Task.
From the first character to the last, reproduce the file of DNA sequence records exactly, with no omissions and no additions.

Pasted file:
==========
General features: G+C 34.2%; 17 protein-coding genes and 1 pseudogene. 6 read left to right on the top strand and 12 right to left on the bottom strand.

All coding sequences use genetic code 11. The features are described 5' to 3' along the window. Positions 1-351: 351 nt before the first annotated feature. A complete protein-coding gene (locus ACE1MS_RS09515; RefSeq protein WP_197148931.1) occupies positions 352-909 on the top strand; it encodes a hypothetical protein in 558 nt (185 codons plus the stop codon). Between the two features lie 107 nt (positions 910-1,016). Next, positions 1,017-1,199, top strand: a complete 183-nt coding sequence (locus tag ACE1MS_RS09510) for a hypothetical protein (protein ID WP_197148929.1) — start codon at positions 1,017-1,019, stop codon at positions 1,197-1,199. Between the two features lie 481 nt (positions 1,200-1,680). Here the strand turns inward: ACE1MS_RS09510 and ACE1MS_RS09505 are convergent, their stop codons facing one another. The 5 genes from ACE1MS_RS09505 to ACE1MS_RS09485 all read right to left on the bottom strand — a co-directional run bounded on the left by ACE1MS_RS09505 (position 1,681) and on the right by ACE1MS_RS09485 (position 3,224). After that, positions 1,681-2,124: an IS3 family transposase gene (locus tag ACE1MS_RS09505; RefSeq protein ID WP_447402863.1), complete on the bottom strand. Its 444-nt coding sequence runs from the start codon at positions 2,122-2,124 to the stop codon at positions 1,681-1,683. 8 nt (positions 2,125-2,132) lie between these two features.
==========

General features: G+C 34.2%; 17 protein-coding genes and 1 pseudogene. 6 read left to right on the top strand and 12 right to left on the bottom strand.

All coding sequences use genetic code 11. The features are described 5' to 3' along the window. Positions 1-351: 351 nt before the first annotated feature. A complete protein-coding gene (locus ACE1MS_RS09515; RefSeq protein WP_197148931.1) occupies positions 352-909 on the top strand; it encodes a hypothetical protein in 558 nt (185 codons plus the stop codon). Between the two features lie 107 nt (positions 910-1,016). Next, positions 1,017-1,199, top strand: a complete 183-nt coding sequence (locus tag ACE1MS_RS09510) for a hypothetical protein (protein ID WP_197148929.1) — start codon at positions 1,017-1,019, stop codon at positions 1,197-1,199. Between the two features lie 481 nt (positions 1,200-1,680). Here the strand turns inward: ACE1MS_RS09510 and ACE1MS_RS09505 are convergent, their stop codons facing one another. The 5 genes from ACE1MS_RS09505 to ACE1MS_RS09485 all read right to left on the bottom strand — a co-directional run bounded on the left by ACE1MS_RS09505 (position 1,681) and on the right by ACE1MS_RS09485 (position 3,224). After that, positions 1,681-2,124: an IS3 family transposase gene (locus tag ACE1MS_RS09505; RefSeq protein ID WP_447402863.1), complete on the bottom strand. Its 444-nt coding sequence runs from the start codon at positions 2,122-2,124 to the stop codon at positions 1,681-1,683. 8 nt (positions 2,125-2,132) lie between these two features.